Are Water Shortages a Sign of the Times?

Did you know Windy Wellington is leaking water sending its residents into a water crisis?

The heart of this issue lies not only in the staggering amount of water lost daily due to leaky pipes, but the increasing temperatures during summer. With more people returning home after the holidays, and minimal rain on the forecast (a drastic change from last year’s wet summer), Wellingtonians are being asked to conserve their water to prevent heading into a level three water restriction.

Currently Wellington, Upper Hutt, Lower Hutt and Porirua are in level two restrictions which ban household garden sprinklers and irrigation systems, but the move to level three will mean a stop on all outdoor water use and reducing indoor water use where possible.

The worst case scenario? Level four will see all households and businesses needing to reduce indoor water use by 50% and a regional state of emergency if water levels get so low that suburbs run dry this summer.

In recent years we’ve seen water shortages and efforts to conserve become more frequent throughout the country, and when mixed with sudden events like leaky pipes in the towns supply, it wreaks havoc on our communities and infrastructures.

Businesses in Wellington were asked to limit their water use but are now growing increasingly frustrated about pipes leaking water right outside their doors, and for more than three months a childcare centre on Tinakori Road has been watching a leak oozing water. With water play a key element for learning, and both indoor and outdoor water use a must in childcare, it’s no wonder there is cause for concern.

With people in all areas being affected by this crisis, it makes us look at the bigger picture of how we can work to reduce our water usage throughout the year.

While Wellington Council work to fix the leaky pipes, they have put together some simple ways to save water at home:

In the kitchen

  • Dishwashers don’t use as much water as you might think, but leaving a high-pressure kitchen tap running can use up to 12 litres per minute.   
  • Skip the pre-rinse – scrape off food into the compost/bin instead. 
  • Handwashing your dishes? Fill your sink rather than washing under a running tap.

In the laundry

  • A washing machine can use more than 120 litres of water per load! Cutting down your use is simple.
  • Only do full loads of laundry.
  • Be an outfit repeater! Got an outfit with no visible stains? If it passes the sniff test, hang it up and wear it again later in the week. 
  • If you’re in the market for a new washing machine, front-loaders can use significantly less water. 

In the bathroom


  • One minute in the shower can use up to 18 litres of water. Keep it quick in the shower (about as long as a song) and make every minute count, with an efficient shower head. Find them at your local hardware store.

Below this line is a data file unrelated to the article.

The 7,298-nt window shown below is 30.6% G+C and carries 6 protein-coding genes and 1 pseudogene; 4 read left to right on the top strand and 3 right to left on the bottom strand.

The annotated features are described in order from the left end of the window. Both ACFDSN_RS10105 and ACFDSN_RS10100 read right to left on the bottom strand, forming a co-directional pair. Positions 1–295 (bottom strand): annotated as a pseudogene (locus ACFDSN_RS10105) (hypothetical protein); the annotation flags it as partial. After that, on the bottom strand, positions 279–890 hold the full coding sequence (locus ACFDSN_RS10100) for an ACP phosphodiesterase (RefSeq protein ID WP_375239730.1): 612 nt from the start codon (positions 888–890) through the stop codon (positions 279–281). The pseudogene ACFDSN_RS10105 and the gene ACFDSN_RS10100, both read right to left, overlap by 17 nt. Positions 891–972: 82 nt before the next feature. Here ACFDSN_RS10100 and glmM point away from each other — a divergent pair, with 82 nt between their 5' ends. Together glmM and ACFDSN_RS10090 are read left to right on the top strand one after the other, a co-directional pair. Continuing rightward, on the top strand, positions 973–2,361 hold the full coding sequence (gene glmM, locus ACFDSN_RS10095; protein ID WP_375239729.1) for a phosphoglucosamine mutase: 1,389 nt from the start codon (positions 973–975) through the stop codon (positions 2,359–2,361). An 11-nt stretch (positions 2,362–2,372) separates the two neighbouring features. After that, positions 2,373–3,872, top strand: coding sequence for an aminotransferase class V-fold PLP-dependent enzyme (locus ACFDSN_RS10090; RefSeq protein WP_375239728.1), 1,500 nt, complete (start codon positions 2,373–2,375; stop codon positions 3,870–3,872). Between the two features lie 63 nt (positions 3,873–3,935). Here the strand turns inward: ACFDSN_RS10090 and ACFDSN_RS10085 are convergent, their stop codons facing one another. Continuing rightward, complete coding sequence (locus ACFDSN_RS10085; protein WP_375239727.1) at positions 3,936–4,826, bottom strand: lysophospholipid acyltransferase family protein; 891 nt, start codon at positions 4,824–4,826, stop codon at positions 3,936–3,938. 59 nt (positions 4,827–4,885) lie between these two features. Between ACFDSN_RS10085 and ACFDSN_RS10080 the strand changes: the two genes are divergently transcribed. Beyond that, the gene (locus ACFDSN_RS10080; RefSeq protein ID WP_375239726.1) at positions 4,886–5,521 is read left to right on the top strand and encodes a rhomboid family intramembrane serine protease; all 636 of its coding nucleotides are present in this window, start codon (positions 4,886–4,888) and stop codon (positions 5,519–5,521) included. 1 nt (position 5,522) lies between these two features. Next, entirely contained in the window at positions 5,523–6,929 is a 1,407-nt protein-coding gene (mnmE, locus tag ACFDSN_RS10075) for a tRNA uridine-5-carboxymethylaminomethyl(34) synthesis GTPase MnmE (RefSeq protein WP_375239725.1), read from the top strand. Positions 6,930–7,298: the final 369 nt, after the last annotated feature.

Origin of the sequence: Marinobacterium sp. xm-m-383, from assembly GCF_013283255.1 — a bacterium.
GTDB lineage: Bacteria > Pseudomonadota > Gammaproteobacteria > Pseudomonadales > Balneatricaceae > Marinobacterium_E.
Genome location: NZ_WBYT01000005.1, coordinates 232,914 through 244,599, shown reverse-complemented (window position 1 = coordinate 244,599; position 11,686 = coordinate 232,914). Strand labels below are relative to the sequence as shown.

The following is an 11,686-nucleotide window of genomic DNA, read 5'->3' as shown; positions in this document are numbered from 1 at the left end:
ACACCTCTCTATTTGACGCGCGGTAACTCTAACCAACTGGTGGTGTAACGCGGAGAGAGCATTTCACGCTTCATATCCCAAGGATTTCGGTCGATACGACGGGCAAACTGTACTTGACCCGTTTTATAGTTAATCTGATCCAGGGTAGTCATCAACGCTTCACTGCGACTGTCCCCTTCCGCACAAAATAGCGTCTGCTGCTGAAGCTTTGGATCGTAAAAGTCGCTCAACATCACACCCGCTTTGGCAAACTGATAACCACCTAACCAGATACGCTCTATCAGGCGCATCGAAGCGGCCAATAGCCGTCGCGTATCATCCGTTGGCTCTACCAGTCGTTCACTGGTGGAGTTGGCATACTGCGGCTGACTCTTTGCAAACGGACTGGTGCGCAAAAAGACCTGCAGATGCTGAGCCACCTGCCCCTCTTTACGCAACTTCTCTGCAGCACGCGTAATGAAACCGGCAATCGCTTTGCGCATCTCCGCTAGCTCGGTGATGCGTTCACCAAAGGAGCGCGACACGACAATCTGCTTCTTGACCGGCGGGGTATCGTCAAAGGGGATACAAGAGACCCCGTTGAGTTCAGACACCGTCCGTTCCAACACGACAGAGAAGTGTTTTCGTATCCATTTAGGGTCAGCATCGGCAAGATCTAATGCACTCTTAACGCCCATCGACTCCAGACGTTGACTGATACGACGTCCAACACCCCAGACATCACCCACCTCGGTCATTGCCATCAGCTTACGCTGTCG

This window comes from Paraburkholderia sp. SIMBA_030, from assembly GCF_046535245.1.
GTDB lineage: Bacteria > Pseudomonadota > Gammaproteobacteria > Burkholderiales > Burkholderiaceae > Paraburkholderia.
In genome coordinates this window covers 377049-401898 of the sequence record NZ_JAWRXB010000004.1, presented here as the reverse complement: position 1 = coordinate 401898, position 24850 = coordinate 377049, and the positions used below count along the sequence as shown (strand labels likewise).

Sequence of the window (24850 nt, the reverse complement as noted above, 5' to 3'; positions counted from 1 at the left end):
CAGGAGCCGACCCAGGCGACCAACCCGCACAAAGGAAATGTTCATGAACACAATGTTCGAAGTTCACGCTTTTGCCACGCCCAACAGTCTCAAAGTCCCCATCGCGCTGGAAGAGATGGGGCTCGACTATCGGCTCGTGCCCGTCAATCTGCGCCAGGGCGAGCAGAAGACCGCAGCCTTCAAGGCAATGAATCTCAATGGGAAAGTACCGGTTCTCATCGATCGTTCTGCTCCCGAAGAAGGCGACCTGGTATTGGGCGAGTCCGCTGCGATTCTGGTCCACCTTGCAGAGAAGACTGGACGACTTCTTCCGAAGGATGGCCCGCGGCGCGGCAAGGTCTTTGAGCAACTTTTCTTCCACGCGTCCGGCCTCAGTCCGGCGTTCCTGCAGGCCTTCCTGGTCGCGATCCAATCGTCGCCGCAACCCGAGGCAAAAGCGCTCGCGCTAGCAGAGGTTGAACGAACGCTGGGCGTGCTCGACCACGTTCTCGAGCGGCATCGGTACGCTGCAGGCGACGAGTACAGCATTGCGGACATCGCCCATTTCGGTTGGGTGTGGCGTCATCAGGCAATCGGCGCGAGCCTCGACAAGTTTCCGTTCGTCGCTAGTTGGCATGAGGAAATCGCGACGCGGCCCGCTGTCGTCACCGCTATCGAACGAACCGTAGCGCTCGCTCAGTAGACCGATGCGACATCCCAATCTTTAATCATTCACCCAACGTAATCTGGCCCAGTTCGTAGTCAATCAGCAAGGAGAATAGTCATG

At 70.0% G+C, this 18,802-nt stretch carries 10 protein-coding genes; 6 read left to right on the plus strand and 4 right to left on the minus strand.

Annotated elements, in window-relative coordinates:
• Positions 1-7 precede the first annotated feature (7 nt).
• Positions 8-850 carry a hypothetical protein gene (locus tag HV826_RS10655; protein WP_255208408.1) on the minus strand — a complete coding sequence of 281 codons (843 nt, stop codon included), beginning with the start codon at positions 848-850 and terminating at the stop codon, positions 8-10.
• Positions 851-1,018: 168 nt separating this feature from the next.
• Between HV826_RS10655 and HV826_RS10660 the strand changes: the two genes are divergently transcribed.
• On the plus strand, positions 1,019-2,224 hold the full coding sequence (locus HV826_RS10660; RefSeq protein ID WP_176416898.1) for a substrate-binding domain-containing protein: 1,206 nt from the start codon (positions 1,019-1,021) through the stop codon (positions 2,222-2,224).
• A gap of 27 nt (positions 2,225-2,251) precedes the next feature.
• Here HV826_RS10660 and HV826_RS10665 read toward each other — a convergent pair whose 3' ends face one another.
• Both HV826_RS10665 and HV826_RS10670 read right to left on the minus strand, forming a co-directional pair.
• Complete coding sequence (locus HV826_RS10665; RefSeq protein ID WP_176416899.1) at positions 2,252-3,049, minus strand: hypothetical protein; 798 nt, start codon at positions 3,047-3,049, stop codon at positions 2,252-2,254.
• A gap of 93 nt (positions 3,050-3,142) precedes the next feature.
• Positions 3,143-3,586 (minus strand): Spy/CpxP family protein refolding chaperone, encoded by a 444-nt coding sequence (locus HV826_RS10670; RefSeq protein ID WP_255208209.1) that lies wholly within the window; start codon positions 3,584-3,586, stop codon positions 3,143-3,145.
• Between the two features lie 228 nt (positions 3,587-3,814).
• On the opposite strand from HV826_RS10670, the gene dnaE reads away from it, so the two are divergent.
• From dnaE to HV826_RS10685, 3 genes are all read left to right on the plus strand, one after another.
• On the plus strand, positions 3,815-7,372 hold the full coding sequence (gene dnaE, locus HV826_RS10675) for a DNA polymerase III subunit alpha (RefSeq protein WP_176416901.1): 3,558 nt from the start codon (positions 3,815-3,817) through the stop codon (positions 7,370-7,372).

• Brushing your teeth? Turn off the tap! A bathroom tap uses around 6 litres of water per minute.


  • Stick to the half-flush and save the full flush for when you really, really need it. 
  • If your whānau or flatmates don’t mind, ‘if it’s yellow, let it mellow’.
  • Ignoring that slow drip in the loo? It could be using up to 28 litres of wai per day – get it checked out by a plumber.  Not sure if there’s a leak? Put a few drops of food colouring in the cistern. If the colouring appears in the toilet bowl without flushing, you have a leak (you may need to wait an hour or two for the food colouring to leak into the bowl).

In the garden and outdoors

Hand watering:

  • Add mulch (old leaves or grass clippings after mowing) to your garden. This helps stop wind and sun drying out the soil, cutting evaporation by up to 70% and puts nutrients back in the soil.
  • The middle of the day is when the sun is hottest – and evaporation happens fast. Water in the early morning or evening, so your garden gets the maximum benefit.  
  • In dry weather, check your garden every 4-7 days. If your soil is moist 10cm below the surface, don’t worry about watering. Water close to the ground at a rate the soil can absorb. Slow watering and not over-watering your garden is important. 

Sprinklers & irrigation: 

  • IN: Deep soakings once or twice a week. OUT: Frequent light water sprinklings. Deep soakings encourage feeder roots to grow and help your plants survive short term drought conditions.
  • Use drippers or directional sprinkler heads. These make sure water is going where you want it, not wasted on your paths or fences.

Water is a precious commodity and regardless of the time of year, we should be mindful of usage.

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